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Math Help - Linear Algebra Proofs regarding subspaces and spans

  1. #1
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    Linear Algebra Proofs regarding subspaces and spans

    1. Prove or give a counterexample to the following claim:
    Claim: Let V be a vector space over the field F and suppose that W1, W2 and W3
    are subspaces of V such that W1 + W3 = W2 + W3. Then W1 = W2.

    2. Consider the following subspaces of the vector space R^3
    over the field R of real numbers:
    subspace U1, which is the plane x + y + z = 0 and subspace U2, which is the yz-plane.
    a) Can R^3 be written as a sum of U1 and U2? Justify your answer.
    b) Can R^3 be written as a direct sum of U1 and U2? Justify your answer.
    Here x, y and z denote the usual Cartesian coordinates.


    3. Let V be a vector space over the field F and suppose (v1, v2, ... , vn) is
    a linearly independent set of vectors in V . Now suppose there exists w in V such
    that (v1 + w, v2 + w, ... , vn + w) is a linearly dependent set of vectors in V . Prove
    that w in span(v1, v2, ... , vn).

    Thank you.
    Last edited by zachoon; February 8th 2013 at 12:17 PM.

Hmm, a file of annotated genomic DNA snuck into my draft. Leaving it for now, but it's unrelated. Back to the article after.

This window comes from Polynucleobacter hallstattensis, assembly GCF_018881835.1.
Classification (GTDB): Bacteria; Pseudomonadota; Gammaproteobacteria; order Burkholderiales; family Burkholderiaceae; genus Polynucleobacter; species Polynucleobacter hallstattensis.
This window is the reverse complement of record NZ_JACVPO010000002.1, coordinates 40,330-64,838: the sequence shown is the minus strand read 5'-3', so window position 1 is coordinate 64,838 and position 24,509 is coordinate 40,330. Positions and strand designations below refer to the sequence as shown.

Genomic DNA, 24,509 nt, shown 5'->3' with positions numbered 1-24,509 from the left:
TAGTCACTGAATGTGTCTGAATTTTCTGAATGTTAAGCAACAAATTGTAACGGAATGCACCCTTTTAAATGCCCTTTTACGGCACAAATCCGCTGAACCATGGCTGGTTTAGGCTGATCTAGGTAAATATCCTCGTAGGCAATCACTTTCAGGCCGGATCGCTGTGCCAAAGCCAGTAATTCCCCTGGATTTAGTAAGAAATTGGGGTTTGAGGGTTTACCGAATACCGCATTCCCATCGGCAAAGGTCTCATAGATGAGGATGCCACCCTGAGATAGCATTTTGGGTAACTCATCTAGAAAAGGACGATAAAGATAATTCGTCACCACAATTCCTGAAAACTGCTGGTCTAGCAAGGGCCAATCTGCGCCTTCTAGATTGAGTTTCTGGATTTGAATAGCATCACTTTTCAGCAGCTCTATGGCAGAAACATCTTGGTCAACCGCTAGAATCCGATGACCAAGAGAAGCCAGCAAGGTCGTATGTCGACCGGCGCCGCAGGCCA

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  2. #2
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    Re: Linear Algebra Proofs regarding subspaces and spans

    I would really like to see how you would at least attempt these. For example, to show that W1= W2, you must show "if vector v is in W1 then v is in W2" and "if vector v is in W2 then it is in W1". If vector v is in W1 then, for any vector, u, in W3, v+ u is in W1+ W3. Because W1+ W3= W2+ W3, v+u is in W3. Therefore, ...
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  3. #3
    Senior Member jakncoke's Avatar
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    Re: Linear Algebra Proofs regarding subspaces and spans

    For
    1)
    Take W_1 = Span(\begin{bmatrix}1\\0\\0 \end{bmatrix},\begin{bmatrix}0\\1\\0\end{bmatrix})  , W_3 = Span(\begin{bmatrix}1\\0\\0 \end{bmatrix}), W_2 = Span(\begin{bmatrix}0\\1\\0 \end{bmatrix})

    Now it is true W_1 + W_3 = W_2 + W_3 but is W_1 = W_2 ?

    For 3)

    Consider what it means to be linearly dependent, the homogenrous eqn Ax = 0 has atleast one non trivial (atleast one coordinate or entry is non zero)

    so you have c_1(v_1+w) + ... + c_n(v_n+w) = 0 and  c_{i}(v_i+w) + ... + c_{k}(v_m+w) = 0 where i,..,k \in A (index set which contains the indicies of the non zero coordinates for the homogernous eqn). or basically  c_{i}v_i +... + c_{k}v_k + c_{i}w+...+c_{k}w = 0 or  c_{i}v_i +... + c_{k}v_k = c_{i}w+...+c_{k}w = (c_{i}+..+c_{k})w Divide both sides by (c_{i}+..+c_{k}) Why Can we Say with a gurantee that (c_{i}+..+c_{k}) wont equal zero? Think about that one.

    For
    2)
    a)yes
    b)no

    You have to justify it yourself, write out here and i can guide you.
    Last edited by jakncoke; February 8th 2013 at 02:01 PM.
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